To be sure, the path towards climate stabilization also comes with uncertainties concerning, among other things, the sensitivity of the Earth system to further human influences, the exact magnitude of climate impacts and their distribution over time and space, the future of energy demand, and the availability of greenhouse gas mitigation options. However, these uncertainties can be handled within a risk management perspective. Risk is defined as damage multiplied by probability. If the potential damages are high, and they are, even a low probability would result in a high risk that should be avoided.
The biggest factor in limiting our exposure to risk in the future is the timeliness of political decisions and the progress of international cooperation to address the climate challenge. Science is unequivocal in this regard: if we—citizens, elected officials and corporate leaders—decide to rise to the challenge, we should do so without further delay to minimize cost and to maximize our chances for sustainable prosperity.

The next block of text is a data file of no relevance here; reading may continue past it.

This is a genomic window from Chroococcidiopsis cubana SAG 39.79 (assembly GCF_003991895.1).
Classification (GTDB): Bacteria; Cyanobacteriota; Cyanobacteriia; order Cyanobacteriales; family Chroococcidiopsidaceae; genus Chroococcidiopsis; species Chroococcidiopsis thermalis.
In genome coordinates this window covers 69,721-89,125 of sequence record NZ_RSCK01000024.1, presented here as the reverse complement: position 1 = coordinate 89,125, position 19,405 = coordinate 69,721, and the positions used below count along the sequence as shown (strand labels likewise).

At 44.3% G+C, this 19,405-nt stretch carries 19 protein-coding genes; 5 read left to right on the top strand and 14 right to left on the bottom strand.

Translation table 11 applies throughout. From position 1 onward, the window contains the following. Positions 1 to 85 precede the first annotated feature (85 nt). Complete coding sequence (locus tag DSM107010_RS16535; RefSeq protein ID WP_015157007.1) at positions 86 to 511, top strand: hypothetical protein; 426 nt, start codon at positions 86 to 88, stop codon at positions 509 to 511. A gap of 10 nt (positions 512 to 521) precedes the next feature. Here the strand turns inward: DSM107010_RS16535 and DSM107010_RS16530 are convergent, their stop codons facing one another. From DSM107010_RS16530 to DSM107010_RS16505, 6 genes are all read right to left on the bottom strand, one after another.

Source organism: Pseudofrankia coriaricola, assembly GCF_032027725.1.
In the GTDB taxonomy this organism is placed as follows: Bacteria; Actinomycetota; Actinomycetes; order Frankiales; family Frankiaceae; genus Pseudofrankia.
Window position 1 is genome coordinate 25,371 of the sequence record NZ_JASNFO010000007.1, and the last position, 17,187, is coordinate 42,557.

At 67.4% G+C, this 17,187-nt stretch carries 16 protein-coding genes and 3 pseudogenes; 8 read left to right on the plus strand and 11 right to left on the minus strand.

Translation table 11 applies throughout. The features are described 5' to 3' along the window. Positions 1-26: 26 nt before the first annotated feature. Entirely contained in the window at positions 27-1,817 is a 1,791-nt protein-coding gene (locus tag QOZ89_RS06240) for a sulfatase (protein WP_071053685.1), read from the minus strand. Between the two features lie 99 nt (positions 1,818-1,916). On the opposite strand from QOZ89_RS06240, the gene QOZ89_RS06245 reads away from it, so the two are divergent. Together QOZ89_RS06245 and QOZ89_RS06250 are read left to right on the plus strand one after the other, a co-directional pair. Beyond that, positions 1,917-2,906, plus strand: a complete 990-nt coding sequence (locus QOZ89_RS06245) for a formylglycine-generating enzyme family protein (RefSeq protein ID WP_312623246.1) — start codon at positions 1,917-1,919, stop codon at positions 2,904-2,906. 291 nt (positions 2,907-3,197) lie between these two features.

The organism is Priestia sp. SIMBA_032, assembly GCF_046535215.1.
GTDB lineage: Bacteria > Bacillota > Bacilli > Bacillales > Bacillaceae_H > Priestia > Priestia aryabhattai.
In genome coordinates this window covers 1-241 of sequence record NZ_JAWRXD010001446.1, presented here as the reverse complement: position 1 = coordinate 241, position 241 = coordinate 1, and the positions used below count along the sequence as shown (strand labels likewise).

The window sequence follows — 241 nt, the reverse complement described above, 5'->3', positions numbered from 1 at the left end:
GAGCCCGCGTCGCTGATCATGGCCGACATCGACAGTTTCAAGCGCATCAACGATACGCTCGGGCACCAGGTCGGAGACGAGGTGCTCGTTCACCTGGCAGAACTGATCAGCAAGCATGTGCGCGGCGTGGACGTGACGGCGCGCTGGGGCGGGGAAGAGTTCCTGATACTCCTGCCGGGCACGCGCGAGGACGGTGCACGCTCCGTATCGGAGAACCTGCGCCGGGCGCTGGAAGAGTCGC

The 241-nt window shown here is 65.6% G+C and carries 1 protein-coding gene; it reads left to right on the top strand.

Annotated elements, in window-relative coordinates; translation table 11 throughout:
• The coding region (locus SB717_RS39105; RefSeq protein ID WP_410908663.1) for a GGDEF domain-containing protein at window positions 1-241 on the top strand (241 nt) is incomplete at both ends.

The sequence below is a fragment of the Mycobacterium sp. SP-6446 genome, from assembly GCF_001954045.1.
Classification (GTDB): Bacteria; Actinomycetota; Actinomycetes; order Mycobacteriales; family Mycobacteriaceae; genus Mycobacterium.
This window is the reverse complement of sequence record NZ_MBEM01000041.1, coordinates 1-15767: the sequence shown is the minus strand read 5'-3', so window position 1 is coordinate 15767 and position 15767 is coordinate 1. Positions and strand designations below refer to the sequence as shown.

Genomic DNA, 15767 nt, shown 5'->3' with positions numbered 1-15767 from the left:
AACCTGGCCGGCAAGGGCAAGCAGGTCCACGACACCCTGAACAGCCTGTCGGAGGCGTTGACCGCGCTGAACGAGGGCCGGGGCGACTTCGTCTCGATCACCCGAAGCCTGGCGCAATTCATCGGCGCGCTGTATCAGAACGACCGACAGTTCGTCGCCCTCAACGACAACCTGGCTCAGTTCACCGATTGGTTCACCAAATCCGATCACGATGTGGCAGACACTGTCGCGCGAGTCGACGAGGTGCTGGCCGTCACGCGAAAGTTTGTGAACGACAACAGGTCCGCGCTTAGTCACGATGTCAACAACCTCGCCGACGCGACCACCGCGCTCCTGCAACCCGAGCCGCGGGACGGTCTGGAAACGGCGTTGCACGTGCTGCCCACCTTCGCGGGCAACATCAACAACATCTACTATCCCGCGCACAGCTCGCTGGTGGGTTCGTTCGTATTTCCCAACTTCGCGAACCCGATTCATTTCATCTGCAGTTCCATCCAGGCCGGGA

Realizing this vision and shaping the future in a conscious way can be likened to a Kantian mega-project. In fact, a modern day version of the German philosopher Immanuel Kant’s categorical imperative translates into a call for much deeper cooperation on climate protection across borders and a commitment of individuals and states to do what is necessary, even though others may still be dragging their feet. Success in the cooperation challenge on climate change would not only avert human hardship and suffering on a momentous scale, but would actually pave the way for deeper integration and coordination in a host of other policy fields demanding global action. In this sense, averting the climate crisis may become the bedrock for making progress on global security and securing peace in the world.